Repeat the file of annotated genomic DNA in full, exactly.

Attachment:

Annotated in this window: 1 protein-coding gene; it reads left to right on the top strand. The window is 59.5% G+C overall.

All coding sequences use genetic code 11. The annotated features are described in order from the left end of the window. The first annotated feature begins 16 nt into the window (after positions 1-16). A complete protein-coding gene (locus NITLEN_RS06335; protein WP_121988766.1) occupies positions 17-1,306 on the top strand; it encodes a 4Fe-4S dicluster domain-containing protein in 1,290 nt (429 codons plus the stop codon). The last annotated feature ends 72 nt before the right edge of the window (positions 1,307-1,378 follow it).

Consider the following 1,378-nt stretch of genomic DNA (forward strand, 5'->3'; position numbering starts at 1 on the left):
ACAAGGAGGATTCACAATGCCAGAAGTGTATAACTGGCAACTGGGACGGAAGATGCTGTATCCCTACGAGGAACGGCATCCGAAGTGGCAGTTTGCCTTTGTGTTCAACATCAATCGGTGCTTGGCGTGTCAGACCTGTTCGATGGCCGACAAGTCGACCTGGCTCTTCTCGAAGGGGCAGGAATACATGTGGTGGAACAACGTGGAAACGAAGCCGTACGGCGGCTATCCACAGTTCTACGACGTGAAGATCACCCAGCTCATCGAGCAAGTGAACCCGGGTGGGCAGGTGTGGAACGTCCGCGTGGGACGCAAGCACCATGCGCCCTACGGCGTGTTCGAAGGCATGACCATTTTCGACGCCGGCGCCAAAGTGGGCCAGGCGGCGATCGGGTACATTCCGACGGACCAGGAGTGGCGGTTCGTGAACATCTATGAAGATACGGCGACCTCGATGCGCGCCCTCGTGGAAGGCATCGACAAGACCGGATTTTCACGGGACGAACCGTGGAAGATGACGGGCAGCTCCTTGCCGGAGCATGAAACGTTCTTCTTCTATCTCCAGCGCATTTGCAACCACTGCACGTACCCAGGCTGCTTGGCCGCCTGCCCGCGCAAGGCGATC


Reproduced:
Annotated in this window: 1 protein-coding gene; it reads left to right on the top strand. The window is 59.5% G+C overall.

All coding sequences use genetic code 11. The annotated features are described in order from the left end of the window. The first annotated feature begins 16 nt into the window (after positions 1-16). A complete protein-coding gene (locus NITLEN_RS06335; protein WP_121988766.1) occupies positions 17-1,306 on the top strand; it encodes a 4Fe-4S dicluster domain-containing protein in 1,290 nt (429 codons plus the stop codon). The last annotated feature ends 72 nt before the right edge of the window (positions 1,307-1,378 follow it).

Consider the following 1,378-nt stretch of genomic DNA (forward strand, 5'->3'; position numbering starts at 1 on the left):
ACAAGGAGGATTCACAATGCCAGAAGTGTATAACTGGCAACTGGGACGGAAGATGCTGTATCCCTACGAGGAACGGCATCCGAAGTGGCAGTTTGCCTTTGTGTTCAACATCAATCGGTGCTTGGCGTGTCAGACCTGTTCGATGGCCGACAAGTCGACCTGGCTCTTCTCGAAGGGGCAGGAATACATGTGGTGGAACAACGTGGAAACGAAGCCGTACGGCGGCTATCCACAGTTCTACGACGTGAAGATCACCCAGCTCATCGAGCAAGTGAACCCGGGTGGGCAGGTGTGGAACGTCCGCGTGGGACGCAAGCACCATGCGCCCTACGGCGTGTTCGAAGGCATGACCATTTTCGACGCCGGCGCCAAAGTGGGCCAGGCGGCGATCGGGTACATTCCGACGGACCAGGAGTGGCGGTTCGTGAACATCTATGAAGATACGGCGACCTCGATGCGCGCCCTCGTGGAAGGCATCGACAAGACCGGATTTTCACGGGACGAACCGTGGAAGATGACGGGCAGCTCCTTGCCGGAGCATGAAACGTTCTTCTTCTATCTCCAGCGCATTTGCAACCACTGCACGTACCCAGGCTGCTTGGCCGCCTGCCCGCGCAAGGCGATC